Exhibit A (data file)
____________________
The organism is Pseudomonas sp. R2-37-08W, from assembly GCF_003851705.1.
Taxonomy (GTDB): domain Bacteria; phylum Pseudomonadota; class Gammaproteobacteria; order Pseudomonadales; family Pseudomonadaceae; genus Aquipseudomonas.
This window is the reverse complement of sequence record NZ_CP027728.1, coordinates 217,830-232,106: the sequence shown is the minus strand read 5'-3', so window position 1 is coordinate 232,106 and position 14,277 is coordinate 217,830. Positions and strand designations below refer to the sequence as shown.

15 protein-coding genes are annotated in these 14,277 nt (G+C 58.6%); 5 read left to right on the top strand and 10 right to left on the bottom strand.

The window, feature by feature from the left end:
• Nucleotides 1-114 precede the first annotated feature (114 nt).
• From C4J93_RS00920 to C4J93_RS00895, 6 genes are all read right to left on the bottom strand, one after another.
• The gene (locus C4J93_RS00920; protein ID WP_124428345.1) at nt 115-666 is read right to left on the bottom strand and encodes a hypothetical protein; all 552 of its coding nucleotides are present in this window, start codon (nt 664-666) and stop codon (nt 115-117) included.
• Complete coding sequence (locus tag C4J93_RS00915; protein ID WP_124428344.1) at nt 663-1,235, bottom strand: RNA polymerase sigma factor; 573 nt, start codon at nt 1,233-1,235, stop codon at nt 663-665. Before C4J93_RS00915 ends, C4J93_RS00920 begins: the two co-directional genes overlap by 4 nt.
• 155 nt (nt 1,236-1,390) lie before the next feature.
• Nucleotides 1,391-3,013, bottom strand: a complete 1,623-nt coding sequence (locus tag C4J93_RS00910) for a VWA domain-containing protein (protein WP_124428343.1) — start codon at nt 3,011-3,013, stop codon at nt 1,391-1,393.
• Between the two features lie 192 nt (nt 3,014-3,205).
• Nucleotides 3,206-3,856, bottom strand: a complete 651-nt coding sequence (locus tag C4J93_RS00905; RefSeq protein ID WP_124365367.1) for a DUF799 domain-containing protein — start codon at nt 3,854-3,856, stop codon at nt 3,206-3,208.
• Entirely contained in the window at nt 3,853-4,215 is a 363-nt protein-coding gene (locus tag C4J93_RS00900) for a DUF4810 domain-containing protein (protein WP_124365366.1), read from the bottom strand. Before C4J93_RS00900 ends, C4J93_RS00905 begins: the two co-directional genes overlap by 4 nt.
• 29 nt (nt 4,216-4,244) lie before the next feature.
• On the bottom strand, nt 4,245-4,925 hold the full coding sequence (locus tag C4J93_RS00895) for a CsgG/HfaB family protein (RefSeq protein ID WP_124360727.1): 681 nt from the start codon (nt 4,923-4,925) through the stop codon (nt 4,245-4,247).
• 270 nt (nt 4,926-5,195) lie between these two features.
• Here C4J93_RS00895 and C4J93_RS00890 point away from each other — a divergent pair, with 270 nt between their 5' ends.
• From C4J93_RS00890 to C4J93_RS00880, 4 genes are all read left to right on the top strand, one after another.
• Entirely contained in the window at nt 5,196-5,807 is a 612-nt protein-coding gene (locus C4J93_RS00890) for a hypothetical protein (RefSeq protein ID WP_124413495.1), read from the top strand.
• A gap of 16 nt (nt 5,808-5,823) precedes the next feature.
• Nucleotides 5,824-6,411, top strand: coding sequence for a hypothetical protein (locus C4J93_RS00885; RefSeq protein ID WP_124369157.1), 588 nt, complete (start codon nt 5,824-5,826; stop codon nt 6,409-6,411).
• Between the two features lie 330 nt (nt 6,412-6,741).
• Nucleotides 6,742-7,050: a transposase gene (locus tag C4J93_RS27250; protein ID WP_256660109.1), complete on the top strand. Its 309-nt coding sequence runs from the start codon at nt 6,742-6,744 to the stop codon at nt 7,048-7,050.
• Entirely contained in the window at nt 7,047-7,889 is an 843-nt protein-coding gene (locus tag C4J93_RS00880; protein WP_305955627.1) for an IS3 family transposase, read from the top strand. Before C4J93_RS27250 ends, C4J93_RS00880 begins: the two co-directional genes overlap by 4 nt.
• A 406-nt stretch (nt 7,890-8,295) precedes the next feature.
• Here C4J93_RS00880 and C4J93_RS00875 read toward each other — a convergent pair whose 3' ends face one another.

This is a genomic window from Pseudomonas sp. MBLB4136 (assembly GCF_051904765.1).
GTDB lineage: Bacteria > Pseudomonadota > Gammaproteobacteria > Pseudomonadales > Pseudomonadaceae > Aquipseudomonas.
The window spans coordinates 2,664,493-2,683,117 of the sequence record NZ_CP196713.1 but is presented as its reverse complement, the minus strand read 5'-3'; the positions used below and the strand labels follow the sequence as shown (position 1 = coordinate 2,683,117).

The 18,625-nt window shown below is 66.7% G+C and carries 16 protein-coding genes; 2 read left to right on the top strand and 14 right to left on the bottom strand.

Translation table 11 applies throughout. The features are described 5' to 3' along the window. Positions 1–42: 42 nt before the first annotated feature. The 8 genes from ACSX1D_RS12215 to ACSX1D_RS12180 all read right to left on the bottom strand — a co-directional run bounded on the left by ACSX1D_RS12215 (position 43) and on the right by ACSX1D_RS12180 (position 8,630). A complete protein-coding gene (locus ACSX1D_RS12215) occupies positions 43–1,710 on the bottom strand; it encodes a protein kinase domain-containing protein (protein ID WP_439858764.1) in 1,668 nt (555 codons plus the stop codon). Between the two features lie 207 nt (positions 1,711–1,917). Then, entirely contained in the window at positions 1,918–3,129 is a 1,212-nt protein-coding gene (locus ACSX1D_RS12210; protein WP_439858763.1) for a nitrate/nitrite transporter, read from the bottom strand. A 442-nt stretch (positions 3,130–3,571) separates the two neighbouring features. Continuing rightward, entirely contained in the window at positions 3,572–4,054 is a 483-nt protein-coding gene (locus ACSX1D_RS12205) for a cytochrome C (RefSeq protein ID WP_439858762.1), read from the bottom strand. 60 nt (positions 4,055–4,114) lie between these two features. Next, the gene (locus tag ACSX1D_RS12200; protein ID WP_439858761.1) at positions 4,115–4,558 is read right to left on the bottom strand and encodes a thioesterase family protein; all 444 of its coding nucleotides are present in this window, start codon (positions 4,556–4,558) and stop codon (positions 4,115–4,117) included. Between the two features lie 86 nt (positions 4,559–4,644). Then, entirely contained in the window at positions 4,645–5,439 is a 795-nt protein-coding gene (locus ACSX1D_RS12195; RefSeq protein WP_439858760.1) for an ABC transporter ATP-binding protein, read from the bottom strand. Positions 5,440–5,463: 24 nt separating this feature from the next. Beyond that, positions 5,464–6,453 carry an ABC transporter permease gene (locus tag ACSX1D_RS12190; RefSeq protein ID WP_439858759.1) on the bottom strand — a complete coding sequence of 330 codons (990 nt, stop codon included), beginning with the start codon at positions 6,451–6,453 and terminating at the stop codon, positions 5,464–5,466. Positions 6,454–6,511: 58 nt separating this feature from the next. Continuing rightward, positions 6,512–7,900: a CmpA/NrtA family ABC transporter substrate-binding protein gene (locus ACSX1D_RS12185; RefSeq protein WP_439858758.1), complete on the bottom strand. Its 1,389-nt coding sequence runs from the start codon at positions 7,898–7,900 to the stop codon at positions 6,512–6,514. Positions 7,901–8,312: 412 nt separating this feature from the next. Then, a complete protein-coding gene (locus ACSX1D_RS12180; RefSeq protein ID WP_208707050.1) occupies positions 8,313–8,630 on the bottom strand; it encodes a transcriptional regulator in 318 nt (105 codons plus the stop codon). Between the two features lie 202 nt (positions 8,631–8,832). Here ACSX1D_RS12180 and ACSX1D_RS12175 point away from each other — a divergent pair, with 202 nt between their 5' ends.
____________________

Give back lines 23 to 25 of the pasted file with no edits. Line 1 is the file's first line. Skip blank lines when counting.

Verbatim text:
• Between the two features lie 330 nt (nt 6,412-6,741).
• Nucleotides 6,742-7,050: a transposase gene (locus tag C4J93_RS27250; protein ID WP_256660109.1), complete on the top strand. Its 309-nt coding sequence runs from the start codon at nt 6,742-6,744 to the stop codon at nt 7,048-7,050.
• Entirely contained in the window at nt 7,047-7,889 is an 843-nt protein-coding gene (locus tag C4J93_RS00880; protein WP_305955627.1) for an IS3 family transposase, read from the top strand. Before C4J93_RS27250 ends, C4J93_RS00880 begins: the two co-directional genes overlap by 4 nt.